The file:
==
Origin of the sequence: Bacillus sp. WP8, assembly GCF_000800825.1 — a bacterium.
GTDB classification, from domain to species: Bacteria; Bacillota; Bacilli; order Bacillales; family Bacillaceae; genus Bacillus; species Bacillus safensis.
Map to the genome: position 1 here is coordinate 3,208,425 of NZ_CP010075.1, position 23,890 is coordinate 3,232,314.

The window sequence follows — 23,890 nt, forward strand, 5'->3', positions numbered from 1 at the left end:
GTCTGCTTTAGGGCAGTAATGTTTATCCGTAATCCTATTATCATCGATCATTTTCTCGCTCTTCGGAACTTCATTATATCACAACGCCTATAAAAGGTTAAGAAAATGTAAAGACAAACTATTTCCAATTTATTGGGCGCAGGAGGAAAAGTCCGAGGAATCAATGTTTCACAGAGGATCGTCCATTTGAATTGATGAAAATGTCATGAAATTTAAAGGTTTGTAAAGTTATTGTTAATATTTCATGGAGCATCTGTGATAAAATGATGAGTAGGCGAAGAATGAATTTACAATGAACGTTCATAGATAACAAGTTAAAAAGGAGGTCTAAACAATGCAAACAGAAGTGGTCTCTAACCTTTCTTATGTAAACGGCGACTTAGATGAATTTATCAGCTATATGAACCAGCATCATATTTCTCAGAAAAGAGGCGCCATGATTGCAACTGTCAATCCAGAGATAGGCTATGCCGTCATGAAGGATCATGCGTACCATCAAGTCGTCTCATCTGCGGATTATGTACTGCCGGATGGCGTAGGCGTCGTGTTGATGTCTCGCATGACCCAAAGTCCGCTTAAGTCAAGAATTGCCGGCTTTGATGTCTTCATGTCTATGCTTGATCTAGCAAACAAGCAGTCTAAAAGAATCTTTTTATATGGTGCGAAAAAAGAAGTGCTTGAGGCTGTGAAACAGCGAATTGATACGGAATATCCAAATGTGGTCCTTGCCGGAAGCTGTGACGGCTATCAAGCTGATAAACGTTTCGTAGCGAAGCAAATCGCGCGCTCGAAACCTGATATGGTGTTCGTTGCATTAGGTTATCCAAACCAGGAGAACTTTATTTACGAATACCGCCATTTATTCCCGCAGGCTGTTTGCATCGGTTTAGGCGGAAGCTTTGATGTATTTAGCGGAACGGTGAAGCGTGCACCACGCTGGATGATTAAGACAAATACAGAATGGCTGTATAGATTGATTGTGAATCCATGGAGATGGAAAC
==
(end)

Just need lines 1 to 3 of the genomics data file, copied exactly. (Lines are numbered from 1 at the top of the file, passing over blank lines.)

Origin of the sequence: Bacillus sp. WP8, assembly GCF_000800825.1 — a bacterium.
GTDB classification, from domain to species: Bacteria; Bacillota; Bacilli; order Bacillales; family Bacillaceae; genus Bacillus; species Bacillus safensis.
Map to the genome: position 1 here is coordinate 3,208,425 of NZ_CP010075.1, position 23,890 is coordinate 3,232,314.